Since its inception in 2012, the International Surfing Association’s (ISA) World SUP and Paddleboard Championship has been the most exciting event of the year for the fastest growing watersport in the world. The World Championship brings the best athletes to one spot and showcases their extreme skills you can watch the LIVE streaming of all the events here.
This year, the ISA is putting on the Championship event in the chilly waters of Denmark, where 286 athletes representing 42 countries will duke it out in all manner of disciplines, from SUP surfing to prone paddleboard distance sprinting. Over the course of ten days, 65,000 in-person spectators and countless more watching live online will help celebrate the ever-more popular sport of SUP and paddleboarding.
Tony Philp, TOJ ambassador, 13-time windsurfing world champion and the person responsible for bringing the 2016 ISA World SUP and Paddleboard Championship to Fiji, thinks Denmark was an inspired choice for 2017. “It’s good to spread the World Championship across different geographies,” Philp reasons. “The first four editions were all in South or Central America. Fiji was the year that opened it up. And so you can see the mindset becoming much more international now. It’s also a way to encourage the sport around the world.”
“I went to Denmark quite a few times during my windsurfing career,” Philp says. “They’ll definitely put on a great event, for sure. I think racing events in Copenhagen will be just awesome. It’s a natural arena, and so a lot of people will be able to get really close up to the action. It’ll put a great spin on the championship.”
In the five previous installments of the ISA World SUP and Paddleboard Championship, Australia has won the overall team event a whopping four times, most recently at the 2016 Championship in Fiji. The Team Champion goes home with the Club Waikiki-Peru World Team Champion Trophy. Australia hopes to continue its dominance this year with returning stars like Shakira Westdorp, the 2016 SUP surfing gold medalist, and Jordan Mercer, the winningest athlete of all time at the World Championships, poised to repeat their podium-topping performances. But with strong teams like Hawaii (with 2016 SUP surfing gold medalist Zane Kekoa Schweitzer on the team again) and host Denmark (whose 2016 winner in the SUP sprint and three-time gold-medalist in the technical race, Casper Steinfath, is returning), it’s sure to be an exciting couple weeks with any country liable to upset the returning champs.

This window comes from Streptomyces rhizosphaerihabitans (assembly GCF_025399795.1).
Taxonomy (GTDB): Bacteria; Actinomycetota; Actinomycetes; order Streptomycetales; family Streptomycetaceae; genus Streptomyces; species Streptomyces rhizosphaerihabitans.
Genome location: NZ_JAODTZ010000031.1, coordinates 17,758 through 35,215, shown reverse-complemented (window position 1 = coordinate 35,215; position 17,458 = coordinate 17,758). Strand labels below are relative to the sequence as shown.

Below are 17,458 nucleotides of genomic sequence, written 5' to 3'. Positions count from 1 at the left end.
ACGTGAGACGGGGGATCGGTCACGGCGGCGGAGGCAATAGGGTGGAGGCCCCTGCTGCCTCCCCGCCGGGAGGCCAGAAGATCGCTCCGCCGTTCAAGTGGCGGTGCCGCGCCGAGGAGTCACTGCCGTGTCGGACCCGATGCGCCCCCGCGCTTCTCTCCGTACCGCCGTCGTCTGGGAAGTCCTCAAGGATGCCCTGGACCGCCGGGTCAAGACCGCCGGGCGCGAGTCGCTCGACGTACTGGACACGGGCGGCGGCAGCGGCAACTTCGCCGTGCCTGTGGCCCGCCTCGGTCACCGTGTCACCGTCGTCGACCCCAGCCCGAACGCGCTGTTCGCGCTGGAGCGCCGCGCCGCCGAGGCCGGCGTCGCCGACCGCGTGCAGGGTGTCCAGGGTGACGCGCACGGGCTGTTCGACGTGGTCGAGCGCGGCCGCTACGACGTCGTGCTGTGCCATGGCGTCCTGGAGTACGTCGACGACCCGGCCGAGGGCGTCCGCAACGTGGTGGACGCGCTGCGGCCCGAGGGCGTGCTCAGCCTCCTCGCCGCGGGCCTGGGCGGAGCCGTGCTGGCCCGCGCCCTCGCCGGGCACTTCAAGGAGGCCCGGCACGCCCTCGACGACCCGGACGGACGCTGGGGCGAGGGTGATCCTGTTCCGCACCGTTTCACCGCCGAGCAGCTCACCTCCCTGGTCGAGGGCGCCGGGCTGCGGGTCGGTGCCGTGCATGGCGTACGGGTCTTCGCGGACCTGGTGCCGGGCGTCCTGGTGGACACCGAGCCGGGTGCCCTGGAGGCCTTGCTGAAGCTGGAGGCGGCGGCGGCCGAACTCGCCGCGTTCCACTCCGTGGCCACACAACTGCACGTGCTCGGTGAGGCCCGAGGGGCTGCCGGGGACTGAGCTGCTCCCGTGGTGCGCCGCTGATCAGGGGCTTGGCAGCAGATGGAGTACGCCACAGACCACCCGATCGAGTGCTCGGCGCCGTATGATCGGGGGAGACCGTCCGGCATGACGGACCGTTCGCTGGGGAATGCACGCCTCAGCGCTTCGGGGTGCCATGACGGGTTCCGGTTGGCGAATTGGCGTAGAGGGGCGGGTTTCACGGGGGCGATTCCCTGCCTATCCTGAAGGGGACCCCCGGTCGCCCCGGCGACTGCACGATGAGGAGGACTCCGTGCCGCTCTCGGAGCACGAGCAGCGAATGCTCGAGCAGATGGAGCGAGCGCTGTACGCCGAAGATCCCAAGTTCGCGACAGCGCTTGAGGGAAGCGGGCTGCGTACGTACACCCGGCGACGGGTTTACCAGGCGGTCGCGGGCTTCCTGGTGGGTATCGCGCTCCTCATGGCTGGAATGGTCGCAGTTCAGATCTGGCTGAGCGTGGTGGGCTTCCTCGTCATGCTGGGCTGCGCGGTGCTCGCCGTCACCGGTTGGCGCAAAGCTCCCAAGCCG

Location and Events
One of the beautiful things about SUP is its versatility, and the diversity of the events at the ISA World SUP and Paddleboard Championship reflects this. There are events focused on speed, endurance, style and technical skill, each with its own personality.
The first three days of the Championship, from September 1-3, will take place in the harbor of Copenhagen, and feature the men’s and women’s distance and sprint races. The 20-kilometer distance race will see competitors complete four consecutive 5-kilometer laps around the Copenhagen waterfront, starting at the Opera House. Distance races will be held in both SUP (with the rider upright) and prone paddleboard (with the rider lying down) disciplines.
The SUP Sprint is a lightning fast display of SUP mastery over 200 meters. The event was simply a trial race last year, but this year it is a full-fledged part of the Championship that counts towards the standings. Check back at The Outdoor Journal next week for an interviews with the 2016 men’s gold medalists in the SUP sprint, Casper Steinfath (Denmark).
After the distance and sprint races wrap up, the Championship moves northwest to Vorupør and a stretch of North Sea coastline, from Agger Tongue to Vigsø, known as “Cold Hawaii.” The official Championship website notes that, “No one seems to know where the name ‘Cold Hawaii’ came from. Now and again, people claim to have invented the name, but the truth is that nobody has been able to document it. So the safest thing to say is that Cold Hawaii comes from the people – from us, the surfers.”
With more than 30 surf breaks and reliable 1-2 meter waves, Cold Hawaii is an ideal venue for the best SUP Surfing. Athletes will compete to catch the best waves and will be judged based on their “ability to get the most out of the wave,” and “his or her ability to use the paddle as part of his or her performance.” The Outdoor Journal will be posting interviews with the 2016 SUP surfing gold medalists, Shakira Westdorp (Australia) and Zane Kekoa Schweitzer (Hawaii), on the site in the middle of next week.
Also taking place at Cold Hawaii will be the Technical Races, both SUP and prone paddleboard, in which athletes navigate a slalom-like course in the water, bracketed by a sprint on the beach at the beginning and end of the race
Finally, the last and one of the most exciting events at the Championship is the Team Relay. Teams of four―two men and two women―from each country compete in an out-and-back relay to an offshore buoy, fighting to be the first team to have all its members across the finish line.
Full Schedule & LIVE streaming below:
Friday, Sept 1: Copenhagen
- Parade of Nations and Opening Ceremony
Saturday, Sept 2: Copenhagen
- Men’s and Women’s SUP and Paddleboard Distances Races
Sunday, Sept 3: Copenhagen
- Men’s and Women’s SUP Sprint Races
- Awards Ceremony for Distance and Sprint Races
Monday, Sept 4: Nr. Vorupør, Cold Hawaii
- No competition
- Official welcome ceremony
Tuesday, Sept 5 – Sunday, Sept 10: Nr. Vorupør, Cold Hawaii
- Men’s and Women’s SUP Surfing, SUP Technical Races, Prone Technical Races, Team Relay
- Schedule TBD depending on conditions
- Closing Ceremony immediately following the final heat/race on Sunday, Sept 10
Feature Image: Peter Steinfath SUP surfing at Cold Hawaii, Denmark. Photo: Courtesy of ISA.